Schecter Guitar Research Blackjack Series

Tested By Art Thompson Henry Ford used to joke that you could have a Model T in any color, as long as it was black. Okay, Ford was about as funny as a flat tire, but there’s no arguing with his choice of color. Black never goes out of style, it matches anything you wear, and it always looks cool. Schecter obvio

Tested By Art Thompson

Henry Ford used to joke that you could have a Model T in any color, as long as it was black. Okay, Ford was about as funny as a flat tire, but there’s no arguing with his choice of color. Black never goes out of style, it matches anything you wear, and it always looks cool. Schecter obviously took these truths into consideration when developing its new Blackjack series, but it’s not like these sleek axes needed more in common—all feature mahogany bodies, glued-in maple necks, TonePros bridges, and Duncan humbuckers. In fact, apart from the seventh string on the C-7, the 24e"-scale neck on the PT, and the 22 frets and 3-way pickup switching on the S-1, the Blackjacks differ primarily in shape.

These Korean-made guitars feature nicely rendered, multi-ply cream bindings on their tops, necks, and headstocks, flawless gloss finishes, and top-notch hardware. Each setup is uniformly excellent, and the weight and balance of each model are remarkably similar. Based on our test models, you could walk into a store blindfolded, grab a Blackjack off the rack, take it immediately to a gig, and probably be completely satisfied with it. Schecter’s emphasis on consistency is a real boon for consumers who shop online, or who don’t want the hassle of trying out every guitar in the store to find the best one.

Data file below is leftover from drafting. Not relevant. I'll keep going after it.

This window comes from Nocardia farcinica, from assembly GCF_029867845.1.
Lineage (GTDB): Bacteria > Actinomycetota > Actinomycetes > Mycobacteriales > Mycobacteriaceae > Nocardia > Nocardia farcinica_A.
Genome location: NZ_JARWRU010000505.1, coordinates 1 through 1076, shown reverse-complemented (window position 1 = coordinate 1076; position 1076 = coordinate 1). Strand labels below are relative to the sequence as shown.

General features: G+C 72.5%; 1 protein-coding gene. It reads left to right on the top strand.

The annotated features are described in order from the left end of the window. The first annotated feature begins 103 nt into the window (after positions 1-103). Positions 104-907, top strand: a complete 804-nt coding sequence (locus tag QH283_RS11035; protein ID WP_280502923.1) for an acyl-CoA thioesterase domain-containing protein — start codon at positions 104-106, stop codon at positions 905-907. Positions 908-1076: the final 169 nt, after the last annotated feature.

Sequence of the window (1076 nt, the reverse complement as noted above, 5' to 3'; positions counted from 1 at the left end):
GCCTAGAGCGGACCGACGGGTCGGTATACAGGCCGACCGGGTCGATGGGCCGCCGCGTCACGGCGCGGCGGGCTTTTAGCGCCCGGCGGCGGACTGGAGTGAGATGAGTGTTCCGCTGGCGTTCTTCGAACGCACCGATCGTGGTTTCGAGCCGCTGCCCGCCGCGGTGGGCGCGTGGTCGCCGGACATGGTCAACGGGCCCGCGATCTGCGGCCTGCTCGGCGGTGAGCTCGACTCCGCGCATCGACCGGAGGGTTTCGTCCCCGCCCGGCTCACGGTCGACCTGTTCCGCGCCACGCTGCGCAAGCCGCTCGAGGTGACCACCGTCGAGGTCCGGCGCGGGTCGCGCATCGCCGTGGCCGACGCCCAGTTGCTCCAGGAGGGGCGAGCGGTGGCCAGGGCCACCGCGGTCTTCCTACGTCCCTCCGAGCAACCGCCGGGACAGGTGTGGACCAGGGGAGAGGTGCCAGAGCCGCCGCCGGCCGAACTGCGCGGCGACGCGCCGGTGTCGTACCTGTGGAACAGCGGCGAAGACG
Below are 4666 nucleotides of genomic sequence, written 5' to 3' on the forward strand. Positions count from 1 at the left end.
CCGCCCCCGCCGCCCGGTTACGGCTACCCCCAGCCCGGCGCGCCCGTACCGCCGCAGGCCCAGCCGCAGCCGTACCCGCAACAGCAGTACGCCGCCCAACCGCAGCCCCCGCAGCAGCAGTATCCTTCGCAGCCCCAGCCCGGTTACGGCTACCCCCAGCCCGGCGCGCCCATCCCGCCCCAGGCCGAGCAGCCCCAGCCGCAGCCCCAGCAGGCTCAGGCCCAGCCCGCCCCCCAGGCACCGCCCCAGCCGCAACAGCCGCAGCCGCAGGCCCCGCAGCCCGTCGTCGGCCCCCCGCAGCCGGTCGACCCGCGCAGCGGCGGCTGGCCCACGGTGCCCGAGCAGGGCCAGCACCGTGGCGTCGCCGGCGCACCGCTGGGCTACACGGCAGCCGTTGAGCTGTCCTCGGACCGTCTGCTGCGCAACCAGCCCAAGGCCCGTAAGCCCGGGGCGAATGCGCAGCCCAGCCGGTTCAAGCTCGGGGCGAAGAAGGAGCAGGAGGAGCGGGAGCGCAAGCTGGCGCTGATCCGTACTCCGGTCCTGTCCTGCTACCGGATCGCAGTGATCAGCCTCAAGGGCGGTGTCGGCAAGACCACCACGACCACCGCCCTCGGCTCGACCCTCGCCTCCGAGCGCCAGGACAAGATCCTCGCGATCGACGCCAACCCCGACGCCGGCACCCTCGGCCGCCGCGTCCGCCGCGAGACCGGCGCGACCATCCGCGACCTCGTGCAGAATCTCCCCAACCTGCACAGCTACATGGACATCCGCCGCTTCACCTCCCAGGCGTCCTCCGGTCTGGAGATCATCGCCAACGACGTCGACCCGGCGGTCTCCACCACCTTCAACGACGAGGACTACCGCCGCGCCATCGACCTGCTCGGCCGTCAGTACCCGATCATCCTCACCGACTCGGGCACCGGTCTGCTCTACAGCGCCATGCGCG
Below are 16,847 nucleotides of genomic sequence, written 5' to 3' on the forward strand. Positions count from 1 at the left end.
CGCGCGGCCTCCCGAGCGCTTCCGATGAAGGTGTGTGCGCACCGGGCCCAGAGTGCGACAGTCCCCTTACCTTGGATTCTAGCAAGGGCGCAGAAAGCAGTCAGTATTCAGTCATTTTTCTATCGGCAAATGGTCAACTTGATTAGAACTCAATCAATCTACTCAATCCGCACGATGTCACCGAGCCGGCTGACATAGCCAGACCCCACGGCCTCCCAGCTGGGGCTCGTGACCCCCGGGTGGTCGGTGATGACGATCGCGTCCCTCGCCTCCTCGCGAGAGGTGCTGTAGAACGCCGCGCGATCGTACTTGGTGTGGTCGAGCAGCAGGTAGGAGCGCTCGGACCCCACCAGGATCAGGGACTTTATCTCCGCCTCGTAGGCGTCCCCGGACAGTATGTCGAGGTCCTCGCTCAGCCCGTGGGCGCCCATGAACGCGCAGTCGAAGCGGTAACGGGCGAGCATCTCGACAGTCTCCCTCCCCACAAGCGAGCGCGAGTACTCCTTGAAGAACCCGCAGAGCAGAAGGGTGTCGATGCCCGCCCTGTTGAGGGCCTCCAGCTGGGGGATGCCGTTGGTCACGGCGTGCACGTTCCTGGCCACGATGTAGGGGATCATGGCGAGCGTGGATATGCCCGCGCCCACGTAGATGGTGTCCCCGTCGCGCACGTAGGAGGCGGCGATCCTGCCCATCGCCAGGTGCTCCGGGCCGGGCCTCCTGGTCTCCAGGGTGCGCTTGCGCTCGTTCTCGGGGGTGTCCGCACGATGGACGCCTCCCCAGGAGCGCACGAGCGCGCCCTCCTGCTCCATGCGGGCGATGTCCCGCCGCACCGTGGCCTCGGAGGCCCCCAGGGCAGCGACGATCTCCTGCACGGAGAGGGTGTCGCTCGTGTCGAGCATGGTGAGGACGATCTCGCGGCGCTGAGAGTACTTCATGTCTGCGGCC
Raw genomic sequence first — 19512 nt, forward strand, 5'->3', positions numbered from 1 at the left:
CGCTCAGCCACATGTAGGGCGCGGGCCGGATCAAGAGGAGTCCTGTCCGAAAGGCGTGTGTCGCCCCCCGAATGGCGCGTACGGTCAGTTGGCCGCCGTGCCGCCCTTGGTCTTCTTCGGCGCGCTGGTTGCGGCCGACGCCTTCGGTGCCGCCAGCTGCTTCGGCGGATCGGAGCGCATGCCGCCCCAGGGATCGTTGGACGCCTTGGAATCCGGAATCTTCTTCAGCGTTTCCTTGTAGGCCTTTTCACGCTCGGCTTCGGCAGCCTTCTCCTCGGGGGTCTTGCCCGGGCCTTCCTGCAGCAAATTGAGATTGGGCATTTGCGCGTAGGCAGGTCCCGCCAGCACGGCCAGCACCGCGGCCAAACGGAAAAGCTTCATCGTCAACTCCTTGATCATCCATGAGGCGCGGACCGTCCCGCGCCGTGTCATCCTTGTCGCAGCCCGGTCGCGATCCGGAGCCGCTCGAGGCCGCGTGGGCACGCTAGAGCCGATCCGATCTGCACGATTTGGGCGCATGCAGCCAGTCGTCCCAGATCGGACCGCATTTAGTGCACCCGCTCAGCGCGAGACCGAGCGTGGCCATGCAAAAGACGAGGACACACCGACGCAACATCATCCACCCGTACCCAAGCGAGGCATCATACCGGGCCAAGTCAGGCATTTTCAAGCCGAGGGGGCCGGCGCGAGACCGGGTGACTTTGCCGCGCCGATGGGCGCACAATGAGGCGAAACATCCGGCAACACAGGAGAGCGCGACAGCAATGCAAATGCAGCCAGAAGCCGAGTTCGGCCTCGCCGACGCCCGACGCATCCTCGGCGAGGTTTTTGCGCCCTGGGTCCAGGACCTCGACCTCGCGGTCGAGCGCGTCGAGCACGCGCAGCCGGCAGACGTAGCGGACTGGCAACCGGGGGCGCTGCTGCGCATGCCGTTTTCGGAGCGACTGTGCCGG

The Blackjacks feel light and compact, and they play amazingly well—thanks to their slim necks, smoothly finished jumbo frets, low actions, and streamlined heels. With the fret ends terminating just slightly inboard of the binding, your left hand glides along with no sense of prickliness, and the deep cutaways make it very easy to grab the highest notes. The identical pickup configurations produce remarkably consistent sounds, delivering a spectrum of tones that ranges from meaty humbucker chunk to crisp single-coil textures. Tested through a variety of amps—including a mid-‘70s 50-watt Marshall, a 50-watt Komet, a ’64 Fender Super Reverb, and a DR. Z Mazerati—the Blackjacks demonstrated a uniform ability to dish out everything from angelic clean tones to demonic grind. These guitars also have excellent sustain, a quality that’s due to several factors: the set-neck design, the rock-solid TonePros bridge, and through-body stringing. The Blackjacks are a blast to play, and determining which is the coolest really comes down to what you’re looking for in a dual-humbucker guitar. Aside from the C-7, the differences between them are fairly subtle, yet there are a few things that could steer you one way or another. Here are some observations about each guitar.

Blackjack C-1